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Iranian women gather during a protest against President Donald Trump's decision to walk out of the 2015 nuclear deal, in Tehran, Iran, May 11, 2018. 

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Tasnim News Agency/Reuters

Yet there’s also the possibility that Trump — who has branded himself as a deal-maker on the campaign trail — may still bend to North Korea if it means he gets to take home the trophy. Roughly 63 percent of respondents in a recent CNN poll believe that the US should have stayed in the Iran nuclear deal, while 57 percent of respondents to a CBS News poll say they don’t know enough about it to have an opinion. Given that Trump has maintained relatively low approval ratings, reaching an agreement with North Korea is a desirable win — especially after witnessing Moon’s approval rating skyrocket to 83 percent after the inter-Korean summit.

“The American public, especially here in Washington, is responding very negatively to this decision [to withdraw from the Iran nuclear deal],” Town said. “So, you do have a sense that Trump is going to be very eager to bring home something of his own — a nuclear program success.”

Things fall apart

Long before North Korea achieved nuclear status and showed the world that it could send ballistic missiles to the US mainland, a deal was struck to end its nuclear program. In 1994, world leaders signed the Agreed Framework, which dictated that North Korea would halt its nuclear development in exchange for aid like fuel and food. But the deal fell apart by the end of 2002 once it was revealed that North Korea still secretly pursued nuclearization. The US was also guilty of dragging its feet on delivering aid it promised to the North, which didn’t help.

So, as far as precedent goes, a denuclearization deal between Trump, Kim and Moon may not last forever. In reality, Kim Jong-un may be expecting any future agreement to also fall apart — just as it did between the US and Iran.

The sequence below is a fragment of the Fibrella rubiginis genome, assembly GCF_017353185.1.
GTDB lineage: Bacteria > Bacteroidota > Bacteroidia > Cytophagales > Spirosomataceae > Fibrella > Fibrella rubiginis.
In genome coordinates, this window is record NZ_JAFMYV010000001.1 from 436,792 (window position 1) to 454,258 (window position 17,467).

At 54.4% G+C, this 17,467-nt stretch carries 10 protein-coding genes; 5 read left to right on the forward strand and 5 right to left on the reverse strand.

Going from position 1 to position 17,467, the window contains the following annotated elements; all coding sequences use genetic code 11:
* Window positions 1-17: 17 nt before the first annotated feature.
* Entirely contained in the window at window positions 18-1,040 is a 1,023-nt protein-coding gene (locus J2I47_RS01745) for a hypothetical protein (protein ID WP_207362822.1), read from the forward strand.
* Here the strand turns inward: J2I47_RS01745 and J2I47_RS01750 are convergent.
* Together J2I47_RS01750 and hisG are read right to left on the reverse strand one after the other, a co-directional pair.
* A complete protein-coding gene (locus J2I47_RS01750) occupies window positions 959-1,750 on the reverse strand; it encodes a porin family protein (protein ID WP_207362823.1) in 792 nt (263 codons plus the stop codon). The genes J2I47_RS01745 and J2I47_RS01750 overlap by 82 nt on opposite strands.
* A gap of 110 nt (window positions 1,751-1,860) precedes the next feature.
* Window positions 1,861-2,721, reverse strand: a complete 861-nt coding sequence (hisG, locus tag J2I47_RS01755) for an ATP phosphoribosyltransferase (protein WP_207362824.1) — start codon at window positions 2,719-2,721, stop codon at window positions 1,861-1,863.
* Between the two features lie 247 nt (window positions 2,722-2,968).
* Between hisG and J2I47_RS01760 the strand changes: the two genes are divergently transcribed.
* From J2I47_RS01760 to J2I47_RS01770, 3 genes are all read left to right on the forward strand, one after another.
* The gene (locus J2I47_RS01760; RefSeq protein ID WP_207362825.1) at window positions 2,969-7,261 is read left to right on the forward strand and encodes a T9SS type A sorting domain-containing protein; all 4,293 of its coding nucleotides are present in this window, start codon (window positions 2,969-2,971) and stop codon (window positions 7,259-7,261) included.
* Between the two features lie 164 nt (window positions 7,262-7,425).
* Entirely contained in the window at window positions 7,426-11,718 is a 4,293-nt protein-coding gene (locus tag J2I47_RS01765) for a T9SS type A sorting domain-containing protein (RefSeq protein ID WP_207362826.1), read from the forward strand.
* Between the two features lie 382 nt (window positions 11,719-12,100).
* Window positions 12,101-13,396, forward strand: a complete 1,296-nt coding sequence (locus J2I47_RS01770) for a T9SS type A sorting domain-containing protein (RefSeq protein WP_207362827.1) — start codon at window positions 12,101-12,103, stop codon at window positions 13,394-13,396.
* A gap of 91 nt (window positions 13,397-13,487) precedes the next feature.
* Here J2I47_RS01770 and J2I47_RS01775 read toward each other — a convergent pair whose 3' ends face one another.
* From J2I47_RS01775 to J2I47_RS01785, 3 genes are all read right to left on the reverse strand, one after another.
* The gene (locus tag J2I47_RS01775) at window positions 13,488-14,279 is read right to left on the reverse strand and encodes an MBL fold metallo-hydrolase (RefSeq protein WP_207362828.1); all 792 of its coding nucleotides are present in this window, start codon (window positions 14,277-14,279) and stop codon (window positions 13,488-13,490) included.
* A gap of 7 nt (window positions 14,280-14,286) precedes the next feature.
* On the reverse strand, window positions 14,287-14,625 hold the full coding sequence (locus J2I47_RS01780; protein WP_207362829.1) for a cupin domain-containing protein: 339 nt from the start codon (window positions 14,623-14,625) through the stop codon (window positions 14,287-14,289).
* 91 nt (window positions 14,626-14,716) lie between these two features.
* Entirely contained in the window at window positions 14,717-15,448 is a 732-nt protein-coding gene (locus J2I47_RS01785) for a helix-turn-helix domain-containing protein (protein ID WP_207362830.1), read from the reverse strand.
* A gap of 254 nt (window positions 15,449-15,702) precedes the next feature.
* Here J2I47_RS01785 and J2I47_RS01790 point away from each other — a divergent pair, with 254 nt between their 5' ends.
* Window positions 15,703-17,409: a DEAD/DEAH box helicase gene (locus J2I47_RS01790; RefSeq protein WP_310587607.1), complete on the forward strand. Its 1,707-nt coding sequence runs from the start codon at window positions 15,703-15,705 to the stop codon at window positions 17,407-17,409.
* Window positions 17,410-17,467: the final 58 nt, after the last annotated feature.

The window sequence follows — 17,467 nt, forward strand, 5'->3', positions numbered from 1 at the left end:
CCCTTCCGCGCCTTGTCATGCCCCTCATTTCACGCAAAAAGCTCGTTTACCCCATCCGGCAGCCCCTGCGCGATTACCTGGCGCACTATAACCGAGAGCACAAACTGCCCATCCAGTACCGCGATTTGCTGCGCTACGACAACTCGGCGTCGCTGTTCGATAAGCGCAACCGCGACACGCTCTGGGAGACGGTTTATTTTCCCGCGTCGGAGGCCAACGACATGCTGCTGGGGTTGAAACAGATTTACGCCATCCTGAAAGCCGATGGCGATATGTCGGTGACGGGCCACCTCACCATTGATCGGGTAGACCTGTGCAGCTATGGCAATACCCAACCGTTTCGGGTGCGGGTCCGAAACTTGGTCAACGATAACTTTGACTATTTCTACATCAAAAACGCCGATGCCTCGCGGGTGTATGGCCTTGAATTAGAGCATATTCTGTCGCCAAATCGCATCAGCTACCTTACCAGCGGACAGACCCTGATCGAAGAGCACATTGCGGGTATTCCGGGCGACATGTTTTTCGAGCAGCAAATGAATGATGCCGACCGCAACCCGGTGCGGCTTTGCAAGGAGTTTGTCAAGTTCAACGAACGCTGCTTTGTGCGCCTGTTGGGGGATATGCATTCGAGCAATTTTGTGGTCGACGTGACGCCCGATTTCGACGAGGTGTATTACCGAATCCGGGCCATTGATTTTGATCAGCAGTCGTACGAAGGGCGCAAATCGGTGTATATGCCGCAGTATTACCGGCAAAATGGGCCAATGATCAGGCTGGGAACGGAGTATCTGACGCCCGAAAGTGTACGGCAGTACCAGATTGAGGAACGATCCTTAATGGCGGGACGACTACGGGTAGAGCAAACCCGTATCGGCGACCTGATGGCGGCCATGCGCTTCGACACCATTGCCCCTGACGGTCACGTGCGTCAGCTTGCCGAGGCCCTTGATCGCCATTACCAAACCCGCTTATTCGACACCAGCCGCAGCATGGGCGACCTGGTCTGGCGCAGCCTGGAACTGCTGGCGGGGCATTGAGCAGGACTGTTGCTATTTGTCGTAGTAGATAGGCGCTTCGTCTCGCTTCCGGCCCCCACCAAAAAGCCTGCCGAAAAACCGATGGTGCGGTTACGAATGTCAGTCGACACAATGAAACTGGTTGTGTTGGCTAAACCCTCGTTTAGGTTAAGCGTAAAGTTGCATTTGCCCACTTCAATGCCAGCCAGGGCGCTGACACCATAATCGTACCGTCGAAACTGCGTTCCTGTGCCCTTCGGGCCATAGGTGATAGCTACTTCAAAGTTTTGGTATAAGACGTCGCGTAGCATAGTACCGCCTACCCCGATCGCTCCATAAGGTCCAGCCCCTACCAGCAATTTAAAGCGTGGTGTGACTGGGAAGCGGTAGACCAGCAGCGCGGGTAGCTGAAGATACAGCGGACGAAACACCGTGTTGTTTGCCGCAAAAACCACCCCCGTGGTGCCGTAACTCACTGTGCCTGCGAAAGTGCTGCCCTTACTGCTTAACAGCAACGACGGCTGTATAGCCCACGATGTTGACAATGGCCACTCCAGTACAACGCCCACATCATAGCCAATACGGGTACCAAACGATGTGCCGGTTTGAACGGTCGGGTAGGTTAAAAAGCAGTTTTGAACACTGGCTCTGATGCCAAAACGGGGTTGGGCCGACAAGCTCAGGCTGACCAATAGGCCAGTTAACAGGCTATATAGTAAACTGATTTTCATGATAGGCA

“The thing is, North Korea already knows that these types of agreements tend to fall apart from one [presidential] administration to the next in both the US and South Korea,” Town said. “The Agreed Framework was put together already a year [into] the negotiation process. So, if it takes six months or two years to work out the details, you’re already in the election year by the time you get to an implementation phase.”

Nevertheless, even a crumbled denuclearization deal between the US and North Korea could still work in Kim Jong-un’s favor. Imagine a scenario where North Korea makes small concessions up front, such as giving up its missile testing site or freezing the production of nuclear bomb materials. That cooperation could further reshape Kim’s public image as cooperative and peace-seeking — even if negotiations fizzle out several months or years down the line.

“Being in a negotiation process will [allow] North Korea to improve its international reputation,” Town said. “When they’re not being provocative, it gives them a lot of leverage with China, Russia and South Korea.”

If North Korea plays its cards right, it could even mean a lift in sanctions.

All of this, however, assumes that leaders from North Korea, South Korea and the United States even reach the point of sketching out the finer details of denuclearization. So far, all Trump and Kim have agreed to is a single meeting in Singapore — and like the April 27 inter-Korean summit, much of that day will probably be kept to mere pleasantries.

“Everyone has been very eager to take advantage of this opportunity. The US and South Korea is guilty of making this such a media spectacle,” Town said. “But are we having real talks right now, or are we just watching political theater? That’s the big fear right now.”

Kelly Kasulis reported from Seoul. 

In Conflict & JusticeConflictPoliticsGlobal PoliticsGlobal Security.

Tagged: United StatesNorth KoreaIranKim Jong-unJohn BoltonDonald Trump.